New Artwork by Rebekah Hawley at Studio36 -
Singapore Sue (Lobby Card Style)

Part Of

For more, see also:

On This Day 10 June 2020

On This Day 10 June 2021

Quote From Today 10 June 2022

Wednesday, April 26, 2023

News Article Series: The Last Interview with Kent Schuelke - (1986)

Postscript: Hollywood’s Leading Man
By Kent Schuelke

Cary Grant left the world in the same fashion as he lived—quietly. Within 48 hours of the 82-year-old actor’s death on November 29th from a massive stroke in Davenport, Iowa, his remains had been flown to California and cremated. No funeral, no memorial service. That’s how Grant wanted it. Outside of his illustrious movie career, spanning 72 films, Grant shunned the spotlight, seldom giving interviews.

Born Archibald Leach in Bristol, England in 1904, Grant came to the United States in his early teens as a performer in a traveling acrobatic troupe. His talents led him to the Broadway stage, where he performed in musicals. A movie contract with MGM soon followed. To many critics, the debonair Grant was the greatest comedian in the history of cinema. Along with Howard Hawks, George Cukor, and Frank Capra, he helped invent the “screwball comedy.” With his sweeping charm, clipped accent and impeccable timing, he lit up some of Hollywood’s greatest comedies, including Bringing Up BabyTopperThe Awful Truth, and The Philadelphia Story. In those films, he costarred with many of Hollywood’s leading ladies: Katharine Hepburn, Marilyn Monroe, Mae West, Ingrid Bergman, and Grace Kelly. But probably Grant’s most important collaborator was Alfred Hitchcock, with whom he made North by NorthwestNotorious, and To Catch a Thief.

Retiring from cinema in 1966, Grant spent the rest of his days in business, on the board of directors in at MGM and Faberge Cosmetics. He enjoyed his privacy, but his marriages—to Virginia Cherrill, Barbara Hutton, Betsy Drake, Dyan Cannon, and Barbara Harris—and his four divorces, brought him unwanted and unflattering publicity. In spite of such controversies, the public always loved Cary Grant.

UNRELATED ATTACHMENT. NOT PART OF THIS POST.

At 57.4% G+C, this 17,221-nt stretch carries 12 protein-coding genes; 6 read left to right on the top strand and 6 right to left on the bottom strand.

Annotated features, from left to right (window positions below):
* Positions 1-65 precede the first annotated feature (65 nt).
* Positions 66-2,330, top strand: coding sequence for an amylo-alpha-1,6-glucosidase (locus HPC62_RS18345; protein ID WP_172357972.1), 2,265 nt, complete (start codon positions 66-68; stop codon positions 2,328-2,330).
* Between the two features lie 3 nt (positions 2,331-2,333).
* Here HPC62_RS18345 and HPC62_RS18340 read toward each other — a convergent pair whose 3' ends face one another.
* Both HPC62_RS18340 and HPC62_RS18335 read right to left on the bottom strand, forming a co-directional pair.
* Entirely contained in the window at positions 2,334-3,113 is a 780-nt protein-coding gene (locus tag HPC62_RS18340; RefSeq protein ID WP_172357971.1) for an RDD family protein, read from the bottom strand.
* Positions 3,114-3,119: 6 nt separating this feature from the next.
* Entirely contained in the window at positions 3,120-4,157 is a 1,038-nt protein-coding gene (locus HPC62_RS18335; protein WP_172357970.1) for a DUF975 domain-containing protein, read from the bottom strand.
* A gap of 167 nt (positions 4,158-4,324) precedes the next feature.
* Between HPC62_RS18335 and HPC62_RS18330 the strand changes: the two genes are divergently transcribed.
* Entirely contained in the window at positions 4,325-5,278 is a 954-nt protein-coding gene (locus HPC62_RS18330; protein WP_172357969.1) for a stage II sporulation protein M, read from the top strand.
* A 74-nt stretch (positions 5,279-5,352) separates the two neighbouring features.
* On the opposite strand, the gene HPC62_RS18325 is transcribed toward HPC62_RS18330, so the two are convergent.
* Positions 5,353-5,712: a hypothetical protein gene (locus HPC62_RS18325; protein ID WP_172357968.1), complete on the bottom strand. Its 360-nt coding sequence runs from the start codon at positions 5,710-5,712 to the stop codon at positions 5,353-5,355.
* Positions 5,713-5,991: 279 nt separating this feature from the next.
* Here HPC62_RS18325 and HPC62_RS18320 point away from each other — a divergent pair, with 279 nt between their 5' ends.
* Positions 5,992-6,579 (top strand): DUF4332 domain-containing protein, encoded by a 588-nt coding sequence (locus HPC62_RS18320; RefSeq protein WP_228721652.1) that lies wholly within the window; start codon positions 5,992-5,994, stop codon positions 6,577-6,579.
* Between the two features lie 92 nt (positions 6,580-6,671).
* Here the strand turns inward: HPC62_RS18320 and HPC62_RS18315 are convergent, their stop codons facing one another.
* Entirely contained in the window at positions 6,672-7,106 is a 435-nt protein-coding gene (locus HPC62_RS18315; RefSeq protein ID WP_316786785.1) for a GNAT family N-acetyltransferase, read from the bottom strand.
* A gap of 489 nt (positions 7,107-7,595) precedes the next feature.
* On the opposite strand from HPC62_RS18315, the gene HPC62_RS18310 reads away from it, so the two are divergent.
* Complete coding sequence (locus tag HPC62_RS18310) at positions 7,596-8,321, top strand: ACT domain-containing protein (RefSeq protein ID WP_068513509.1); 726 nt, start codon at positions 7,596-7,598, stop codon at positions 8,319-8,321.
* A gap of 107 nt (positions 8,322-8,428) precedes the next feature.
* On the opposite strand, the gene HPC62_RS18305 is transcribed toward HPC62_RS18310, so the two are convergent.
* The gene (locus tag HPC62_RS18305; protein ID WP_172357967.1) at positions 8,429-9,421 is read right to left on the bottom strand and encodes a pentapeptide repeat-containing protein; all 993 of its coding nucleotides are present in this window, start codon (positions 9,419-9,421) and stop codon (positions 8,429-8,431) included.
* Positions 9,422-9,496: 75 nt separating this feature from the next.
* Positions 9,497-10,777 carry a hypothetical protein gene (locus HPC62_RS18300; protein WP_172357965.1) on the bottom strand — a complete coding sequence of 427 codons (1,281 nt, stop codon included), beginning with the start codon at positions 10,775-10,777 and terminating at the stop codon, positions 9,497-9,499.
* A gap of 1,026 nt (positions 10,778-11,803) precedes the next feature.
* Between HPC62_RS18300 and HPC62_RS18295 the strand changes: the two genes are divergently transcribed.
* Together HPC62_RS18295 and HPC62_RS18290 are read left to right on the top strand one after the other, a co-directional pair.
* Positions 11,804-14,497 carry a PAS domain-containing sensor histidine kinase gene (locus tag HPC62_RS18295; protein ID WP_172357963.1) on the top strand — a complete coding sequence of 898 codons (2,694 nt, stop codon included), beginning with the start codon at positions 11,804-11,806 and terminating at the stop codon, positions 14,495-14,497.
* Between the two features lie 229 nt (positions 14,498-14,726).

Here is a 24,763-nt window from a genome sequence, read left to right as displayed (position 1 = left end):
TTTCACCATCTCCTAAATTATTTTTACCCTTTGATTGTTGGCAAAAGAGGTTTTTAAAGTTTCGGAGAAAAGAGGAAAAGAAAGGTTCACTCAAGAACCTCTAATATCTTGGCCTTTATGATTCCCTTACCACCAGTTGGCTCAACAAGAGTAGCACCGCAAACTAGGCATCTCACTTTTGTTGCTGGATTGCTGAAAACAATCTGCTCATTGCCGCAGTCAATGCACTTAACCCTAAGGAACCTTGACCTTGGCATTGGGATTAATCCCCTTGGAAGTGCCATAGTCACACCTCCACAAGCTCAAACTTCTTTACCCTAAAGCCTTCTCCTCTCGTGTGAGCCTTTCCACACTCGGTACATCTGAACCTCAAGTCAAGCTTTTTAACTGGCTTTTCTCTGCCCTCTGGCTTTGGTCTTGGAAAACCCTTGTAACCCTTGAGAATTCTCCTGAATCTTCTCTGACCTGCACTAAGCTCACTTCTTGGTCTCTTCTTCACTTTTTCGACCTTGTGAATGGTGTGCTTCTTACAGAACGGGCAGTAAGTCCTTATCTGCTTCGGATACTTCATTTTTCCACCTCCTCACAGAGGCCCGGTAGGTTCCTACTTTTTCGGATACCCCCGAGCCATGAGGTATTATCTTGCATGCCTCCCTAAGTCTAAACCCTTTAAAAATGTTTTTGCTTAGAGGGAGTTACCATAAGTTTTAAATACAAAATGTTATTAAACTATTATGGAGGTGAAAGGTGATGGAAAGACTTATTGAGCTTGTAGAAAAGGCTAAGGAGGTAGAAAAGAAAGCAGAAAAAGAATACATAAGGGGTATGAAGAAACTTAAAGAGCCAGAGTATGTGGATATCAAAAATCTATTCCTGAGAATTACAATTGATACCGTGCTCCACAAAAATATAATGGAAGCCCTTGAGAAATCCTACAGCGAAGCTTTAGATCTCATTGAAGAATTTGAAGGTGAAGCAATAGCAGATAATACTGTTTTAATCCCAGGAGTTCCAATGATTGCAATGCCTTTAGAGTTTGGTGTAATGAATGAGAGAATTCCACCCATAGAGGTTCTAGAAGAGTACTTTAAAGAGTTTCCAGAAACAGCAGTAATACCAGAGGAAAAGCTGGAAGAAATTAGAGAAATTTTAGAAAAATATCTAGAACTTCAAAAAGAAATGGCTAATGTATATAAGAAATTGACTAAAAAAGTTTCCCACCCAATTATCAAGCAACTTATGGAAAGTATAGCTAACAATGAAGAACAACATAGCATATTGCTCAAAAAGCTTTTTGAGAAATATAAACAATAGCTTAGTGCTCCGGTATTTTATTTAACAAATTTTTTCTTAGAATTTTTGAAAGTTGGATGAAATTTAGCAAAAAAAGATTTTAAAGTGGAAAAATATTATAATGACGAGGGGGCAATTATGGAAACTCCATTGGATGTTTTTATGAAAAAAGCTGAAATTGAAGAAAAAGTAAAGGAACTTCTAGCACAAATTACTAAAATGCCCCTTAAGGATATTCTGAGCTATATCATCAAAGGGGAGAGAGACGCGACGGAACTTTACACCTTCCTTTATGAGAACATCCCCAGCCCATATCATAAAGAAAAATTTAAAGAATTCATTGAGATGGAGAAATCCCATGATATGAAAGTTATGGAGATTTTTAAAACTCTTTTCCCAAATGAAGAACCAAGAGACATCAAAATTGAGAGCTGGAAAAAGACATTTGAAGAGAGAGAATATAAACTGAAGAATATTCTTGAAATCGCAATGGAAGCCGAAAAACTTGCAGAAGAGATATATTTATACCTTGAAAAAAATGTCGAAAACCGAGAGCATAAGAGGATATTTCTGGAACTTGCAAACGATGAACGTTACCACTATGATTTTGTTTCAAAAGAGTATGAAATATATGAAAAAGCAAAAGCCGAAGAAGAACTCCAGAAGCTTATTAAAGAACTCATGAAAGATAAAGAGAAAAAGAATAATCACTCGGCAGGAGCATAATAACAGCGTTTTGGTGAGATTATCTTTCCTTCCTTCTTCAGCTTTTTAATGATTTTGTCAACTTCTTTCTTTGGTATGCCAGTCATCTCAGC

This interview with Mr. Grant was done four months before his death. He did the interview in connection with a film tribute in his honor at the University of Iowa in Iowa City. This is one of the last public conversations with a legend.

Cary Grant

KENT SCHUELKE: What was your earliest ambition?
CARY GRANT: My earliest? I don't know, just to keep breathing in and out, I guess. I had no definite ambition. One has to go through one's education before forming thoughts about what one wants to do. Unless you've got some mad ideas about being a fireman or a great boxer or a football player. But I had none of those.

KS: What about acting?
CG: I had no ambition toward acting.

KS: I understand that as a boy you dreamed of traveling on the high seas. Did you want to be a sailor?
CG: Yes. I had an ambition to travel. I was born in a city -- Bristol -- from which there was a great deal of travel. It was a very old city, and in those days the ships came and left all the time from the port. I was constantly interested in what was going on down there and in those ships that took people all over the world.

A young Archie Leach travels to America on the White Star Liner 'Olympic'.

KS: How did you get started in acting?
CG: Because of my wish to travel, I joined a small troupe of ground acrobats. I first came to New York with the troupe. When the troupe went back to England, I remained here. I liked this country very much, and gradually I got into musicals. In those days, a musical generally only lasted a year, so there weren't very many. But I was in musicals before I came to film.

The Pender Troupe with Archie Leach (Bottom right)

KS: Young people who weren't even born when you made your last film are now discovering you in your classics. What do you think about that?
CG: I think they have a long life ahead of them. They will make their own choices. I hope for the best for the coming generation, but it doesn't seem to promise too much. But in every century people complain how the world is going. I don't know what the young people think or do; I only hear the emanation of their thoughts -- rock groups and similar noises. But if that's what makes them happy, fine -- as long as they don't do it next to me.

KS: How do you see yourself?
CG: How can I see myself? We are what we are in the opinion of others. It's up to them to make up their minds as to what we are. I can only see myself as a man of 82 who keeps on functioning. I do the best I can under the circumstances in which I've placed myself.

KS: How would you like history to remember you?
CG: As ... "A congenial fellow who didn't rock the boat," I suppose.

With wife, Barbara.

KS: Is your life relatively quiet these days?